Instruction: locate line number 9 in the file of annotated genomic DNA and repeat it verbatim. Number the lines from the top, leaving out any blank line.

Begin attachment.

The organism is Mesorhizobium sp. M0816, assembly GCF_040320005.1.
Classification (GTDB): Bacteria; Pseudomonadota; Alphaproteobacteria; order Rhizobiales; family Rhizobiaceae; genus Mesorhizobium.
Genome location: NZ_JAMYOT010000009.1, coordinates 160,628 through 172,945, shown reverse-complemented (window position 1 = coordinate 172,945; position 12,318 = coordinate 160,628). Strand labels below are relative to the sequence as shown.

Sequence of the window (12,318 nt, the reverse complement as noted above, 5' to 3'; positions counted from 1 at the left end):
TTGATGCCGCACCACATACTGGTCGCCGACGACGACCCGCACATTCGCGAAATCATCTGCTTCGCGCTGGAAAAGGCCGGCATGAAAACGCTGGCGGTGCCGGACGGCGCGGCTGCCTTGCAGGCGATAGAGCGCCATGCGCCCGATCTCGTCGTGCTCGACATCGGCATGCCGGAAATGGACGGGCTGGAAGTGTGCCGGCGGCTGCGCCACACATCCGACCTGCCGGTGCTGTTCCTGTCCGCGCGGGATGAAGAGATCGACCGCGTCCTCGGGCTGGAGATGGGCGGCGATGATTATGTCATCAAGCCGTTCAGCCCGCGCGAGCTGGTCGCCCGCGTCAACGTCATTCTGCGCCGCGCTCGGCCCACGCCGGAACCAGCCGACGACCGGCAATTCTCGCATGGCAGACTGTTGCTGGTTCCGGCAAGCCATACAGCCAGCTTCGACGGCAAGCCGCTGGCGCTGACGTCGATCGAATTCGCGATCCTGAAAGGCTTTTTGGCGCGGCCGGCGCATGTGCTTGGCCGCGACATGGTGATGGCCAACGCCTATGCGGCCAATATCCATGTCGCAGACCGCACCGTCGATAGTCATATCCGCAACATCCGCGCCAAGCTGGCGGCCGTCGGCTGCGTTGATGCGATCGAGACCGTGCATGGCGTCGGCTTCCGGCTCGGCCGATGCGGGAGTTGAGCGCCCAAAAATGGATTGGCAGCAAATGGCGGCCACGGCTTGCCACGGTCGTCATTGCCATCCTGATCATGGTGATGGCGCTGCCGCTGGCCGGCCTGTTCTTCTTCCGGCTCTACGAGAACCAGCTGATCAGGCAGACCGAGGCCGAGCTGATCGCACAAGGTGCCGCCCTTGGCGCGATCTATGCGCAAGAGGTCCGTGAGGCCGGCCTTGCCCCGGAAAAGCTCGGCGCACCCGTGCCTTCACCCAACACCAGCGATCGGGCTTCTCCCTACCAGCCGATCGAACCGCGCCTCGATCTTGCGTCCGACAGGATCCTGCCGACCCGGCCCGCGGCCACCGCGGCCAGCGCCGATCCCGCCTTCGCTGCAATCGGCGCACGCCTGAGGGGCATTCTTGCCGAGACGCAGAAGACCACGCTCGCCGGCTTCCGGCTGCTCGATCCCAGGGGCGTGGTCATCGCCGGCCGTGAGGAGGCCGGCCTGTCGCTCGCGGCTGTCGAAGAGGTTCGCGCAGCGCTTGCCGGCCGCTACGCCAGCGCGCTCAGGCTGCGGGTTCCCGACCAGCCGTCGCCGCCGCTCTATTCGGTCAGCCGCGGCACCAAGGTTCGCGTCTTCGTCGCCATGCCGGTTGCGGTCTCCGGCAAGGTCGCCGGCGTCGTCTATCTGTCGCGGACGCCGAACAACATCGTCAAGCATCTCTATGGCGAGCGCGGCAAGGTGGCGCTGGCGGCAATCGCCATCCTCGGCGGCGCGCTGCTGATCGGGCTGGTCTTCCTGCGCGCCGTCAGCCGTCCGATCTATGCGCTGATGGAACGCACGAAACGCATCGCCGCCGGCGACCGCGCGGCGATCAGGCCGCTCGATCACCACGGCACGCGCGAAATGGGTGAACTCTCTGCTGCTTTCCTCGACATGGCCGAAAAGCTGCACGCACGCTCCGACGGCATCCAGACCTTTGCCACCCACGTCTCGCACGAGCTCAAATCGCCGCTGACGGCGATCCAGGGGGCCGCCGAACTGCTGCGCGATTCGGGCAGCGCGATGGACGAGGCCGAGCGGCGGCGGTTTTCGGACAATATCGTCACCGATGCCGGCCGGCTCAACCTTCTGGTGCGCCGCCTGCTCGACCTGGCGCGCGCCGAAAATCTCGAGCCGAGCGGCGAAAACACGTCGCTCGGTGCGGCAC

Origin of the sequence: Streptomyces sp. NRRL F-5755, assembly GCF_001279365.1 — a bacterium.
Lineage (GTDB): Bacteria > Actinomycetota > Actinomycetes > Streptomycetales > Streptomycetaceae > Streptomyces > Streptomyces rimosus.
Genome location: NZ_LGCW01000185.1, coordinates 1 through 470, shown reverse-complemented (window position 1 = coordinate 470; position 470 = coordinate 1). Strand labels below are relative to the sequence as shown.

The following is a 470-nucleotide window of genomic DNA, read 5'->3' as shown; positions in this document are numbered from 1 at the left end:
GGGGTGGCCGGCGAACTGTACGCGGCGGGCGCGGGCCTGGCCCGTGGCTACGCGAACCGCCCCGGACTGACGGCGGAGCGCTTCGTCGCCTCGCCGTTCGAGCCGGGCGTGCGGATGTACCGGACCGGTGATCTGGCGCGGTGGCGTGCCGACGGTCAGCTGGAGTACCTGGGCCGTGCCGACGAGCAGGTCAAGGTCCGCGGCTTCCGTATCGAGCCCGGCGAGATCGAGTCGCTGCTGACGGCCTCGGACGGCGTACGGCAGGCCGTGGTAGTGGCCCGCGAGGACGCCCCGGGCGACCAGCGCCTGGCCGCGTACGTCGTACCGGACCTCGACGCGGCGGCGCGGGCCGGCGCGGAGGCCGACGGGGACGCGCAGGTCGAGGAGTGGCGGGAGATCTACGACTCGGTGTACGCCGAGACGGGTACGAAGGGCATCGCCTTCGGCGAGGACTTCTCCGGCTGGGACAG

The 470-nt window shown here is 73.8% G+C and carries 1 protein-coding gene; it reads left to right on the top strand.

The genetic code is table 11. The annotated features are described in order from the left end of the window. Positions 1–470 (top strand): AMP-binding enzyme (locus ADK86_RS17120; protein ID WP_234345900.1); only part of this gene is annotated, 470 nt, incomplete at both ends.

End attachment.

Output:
The following is a 470-nucleotide window of genomic DNA, read 5'->3' as shown; positions in this document are numbered from 1 at the left end: